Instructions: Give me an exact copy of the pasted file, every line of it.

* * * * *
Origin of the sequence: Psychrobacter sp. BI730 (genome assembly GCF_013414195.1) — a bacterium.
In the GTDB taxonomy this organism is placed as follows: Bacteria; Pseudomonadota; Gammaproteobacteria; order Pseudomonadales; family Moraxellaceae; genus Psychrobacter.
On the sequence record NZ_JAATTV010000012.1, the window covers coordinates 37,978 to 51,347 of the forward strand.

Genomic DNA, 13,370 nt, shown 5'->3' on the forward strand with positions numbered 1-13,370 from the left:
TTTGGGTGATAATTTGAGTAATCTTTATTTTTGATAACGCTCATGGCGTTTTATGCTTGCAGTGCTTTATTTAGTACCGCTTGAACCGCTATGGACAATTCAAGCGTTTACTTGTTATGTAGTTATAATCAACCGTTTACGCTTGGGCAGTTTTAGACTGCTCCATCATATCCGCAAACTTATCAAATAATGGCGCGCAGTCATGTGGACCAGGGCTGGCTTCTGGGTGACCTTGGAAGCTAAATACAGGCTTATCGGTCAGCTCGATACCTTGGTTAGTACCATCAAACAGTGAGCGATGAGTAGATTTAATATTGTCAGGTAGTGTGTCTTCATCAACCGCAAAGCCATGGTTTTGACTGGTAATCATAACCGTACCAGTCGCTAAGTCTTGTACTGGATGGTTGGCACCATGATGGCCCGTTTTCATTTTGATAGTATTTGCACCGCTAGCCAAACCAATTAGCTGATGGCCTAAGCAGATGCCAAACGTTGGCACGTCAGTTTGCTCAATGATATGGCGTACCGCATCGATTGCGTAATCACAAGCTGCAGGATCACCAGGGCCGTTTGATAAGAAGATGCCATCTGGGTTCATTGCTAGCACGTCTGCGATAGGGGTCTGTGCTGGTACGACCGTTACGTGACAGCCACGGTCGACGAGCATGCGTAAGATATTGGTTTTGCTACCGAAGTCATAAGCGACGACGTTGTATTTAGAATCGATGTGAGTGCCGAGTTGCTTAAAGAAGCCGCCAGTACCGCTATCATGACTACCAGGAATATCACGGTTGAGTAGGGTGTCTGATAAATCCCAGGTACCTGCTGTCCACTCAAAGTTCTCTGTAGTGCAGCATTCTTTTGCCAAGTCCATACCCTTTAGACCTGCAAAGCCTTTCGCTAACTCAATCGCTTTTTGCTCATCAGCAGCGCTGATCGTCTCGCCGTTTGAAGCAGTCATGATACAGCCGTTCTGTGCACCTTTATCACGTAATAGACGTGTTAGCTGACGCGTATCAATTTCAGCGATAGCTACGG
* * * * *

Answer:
Origin of the sequence: Psychrobacter sp. BI730 (genome assembly GCF_013414195.1) — a bacterium.
In the GTDB taxonomy this organism is placed as follows: Bacteria; Pseudomonadota; Gammaproteobacteria; order Pseudomonadales; family Moraxellaceae; genus Psychrobacter.
On the sequence record NZ_JAATTV010000012.1, the window covers coordinates 37,978 to 51,347 of the forward strand.

Genomic DNA, 13,370 nt, shown 5'->3' on the forward strand with positions numbered 1-13,370 from the left:
TTTGGGTGATAATTTGAGTAATCTTTATTTTTGATAACGCTCATGGCGTTTTATGCTTGCAGTGCTTTATTTAGTACCGCTTGAACCGCTATGGACAATTCAAGCGTTTACTTGTTATGTAGTTATAATCAACCGTTTACGCTTGGGCAGTTTTAGACTGCTCCATCATATCCGCAAACTTATCAAATAATGGCGCGCAGTCATGTGGACCAGGGCTGGCTTCTGGGTGACCTTGGAAGCTAAATACAGGCTTATCGGTCAGCTCGATACCTTGGTTAGTACCATCAAACAGTGAGCGATGAGTAGATTTAATATTGTCAGGTAGTGTGTCTTCATCAACCGCAAAGCCATGGTTTTGACTGGTAATCATAACCGTACCAGTCGCTAAGTCTTGTACTGGATGGTTGGCACCATGATGGCCCGTTTTCATTTTGATAGTATTTGCACCGCTAGCCAAACCAATTAGCTGATGGCCTAAGCAGATGCCAAACGTTGGCACGTCAGTTTGCTCAATGATATGGCGTACCGCATCGATTGCGTAATCACAAGCTGCAGGATCACCAGGGCCGTTTGATAAGAAGATGCCATCTGGGTTCATTGCTAGCACGTCTGCGATAGGGGTCTGTGCTGGTACGACCGTTACGTGACAGCCACGGTCGACGAGCATGCGTAAGATATTGGTTTTGCTACCGAAGTCATAAGCGACGACGTTGTATTTAGAATCGATGTGAGTGCCGAGTTGCTTAAAGAAGCCGCCAGTACCGCTATCATGACTACCAGGAATATCACGGTTGAGTAGGGTGTCTGATAAATCCCAGGTACCTGCTGTCCACTCAAAGTTCTCTGTAGTGCAGCATTCTTTTGCCAAGTCCATACCCTTTAGACCTGCAAAGCCTTTCGCTAACTCAATCGCTTTTTGCTCATCAGCAGCGCTGATCGTCTCGCCGTTTGAAGCAGTCATGATACAGCCGTTCTGTGCACCTTTATCACGTAATAGACGTGTTAGCTGACGCGTATCAATTTCAGCGATAGCTACGG